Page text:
The Manufacturing Technology Centre (MTC), a leading Research & Technology Organisation that supports manufacturers to adopt some of the world’s most advanced manufacturing equipment, has today announced it will permanently implement flexible working measures including a four-day week, following a large-scale, two-year trial which saw 50% of employees report higher productivity.
The decision to trial the new approach followed an in-depth review of flexible working options, in response to employee feedback.
“We’ve been operating flexible working patterns since April 2018, but employee engagement surveys have shown that staff wanted to extend this further,” said Vicki Sanderson, HR Director at the Manufacturing Technology Centre.
“We explored a range of options, including researching what was important for millennials and generation Z, as 79% of our workforce fall into these categories. Work-life balance was the priority, and our survey results reflected this.”
Starting in April 2020, the Fully Flexible Working Week trial provided a range of flexible working arrangements – including a four-day week – to approximately 615 employees across the organisation.
As a result of these measures, 83% of employees reported that they were happier, 42% said their energy levels had increased, and 40% experienced improvements in their mental health, according to a staff survey. A separate external evaluation carried out by Loughborough University found that the reaction from employees had been “overwhelmingly positive”, and was a major draw for new recruits.
“The positive impact on staff was evident,” said Sanderson. “After 12 months of the trial, 96% wanted the Fully Flexible Working Week to be adopted permanently, and these changes have had a direct impact on improving the mental and physical wellbeing of our employees, while improving business productivity.”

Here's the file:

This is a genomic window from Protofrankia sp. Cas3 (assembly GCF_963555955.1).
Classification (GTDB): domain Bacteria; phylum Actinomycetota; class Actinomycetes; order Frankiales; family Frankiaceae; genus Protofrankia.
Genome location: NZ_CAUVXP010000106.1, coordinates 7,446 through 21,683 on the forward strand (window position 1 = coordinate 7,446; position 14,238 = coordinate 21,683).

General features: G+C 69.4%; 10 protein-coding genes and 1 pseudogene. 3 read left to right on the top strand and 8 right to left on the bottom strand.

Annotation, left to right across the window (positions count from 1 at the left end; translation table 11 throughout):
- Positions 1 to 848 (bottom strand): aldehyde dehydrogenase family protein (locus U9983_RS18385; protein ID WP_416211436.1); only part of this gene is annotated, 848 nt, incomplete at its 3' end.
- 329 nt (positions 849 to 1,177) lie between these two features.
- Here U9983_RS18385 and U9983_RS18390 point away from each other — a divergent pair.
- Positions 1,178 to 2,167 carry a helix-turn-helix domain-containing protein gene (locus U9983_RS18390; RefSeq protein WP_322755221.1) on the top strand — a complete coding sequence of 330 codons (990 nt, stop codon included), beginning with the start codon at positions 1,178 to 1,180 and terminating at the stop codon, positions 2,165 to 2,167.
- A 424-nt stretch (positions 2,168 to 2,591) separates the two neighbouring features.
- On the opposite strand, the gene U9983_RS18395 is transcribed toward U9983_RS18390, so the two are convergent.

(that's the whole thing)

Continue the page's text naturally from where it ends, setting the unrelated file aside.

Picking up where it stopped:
Following the successful trial, the MTC will make its flexible working policies permanent from September for all 820 employees, with no reduction in salary. The MTC will now work with industrial partners, such as Rolls-Royce, Siemens, and Meggitt, to share data and the lessons that have been learnt from the trial.
“We know that in manufacturing especially, it’s very difficult for some roles to be offered flexibly, for example, the opportunity for more home working. But other ways to do this should be considered, and our study has proved this is possible,” said Sanderson.
The trial also found significant environmental benefits to flexible working. The MTC calculated that 664 tonnes of carbon would be saved annually from all employees making one fewer journey to work each week, illustrating how flexible working is another step towards helping the company meet its sustainability goals.
Andrew Peters, Managing Director at Siemens Digital Industries Congleton, said: “Siemens AG quickly committed to a permanent hybrid way of working and while this has provided many of our employees more flexibility, the management of this change has been of critical importance.
“Central to managing this has been lots of active listening, open communication, and empathetic leadership. We have taken an agile approach in making small changes, seeking lots of feedback from our employees before committing to bigger decisions. Alongside this, we are also dedicating more of our time to adapting and developing our culture.”
The MTC houses some of the most advanced manufacturing equipment in the world, creating a high quality environment for the development and demonstration of new technologies on an industrial scale. This provides a unique opportunity for manufacturers to develop new and innovative processes and technologies.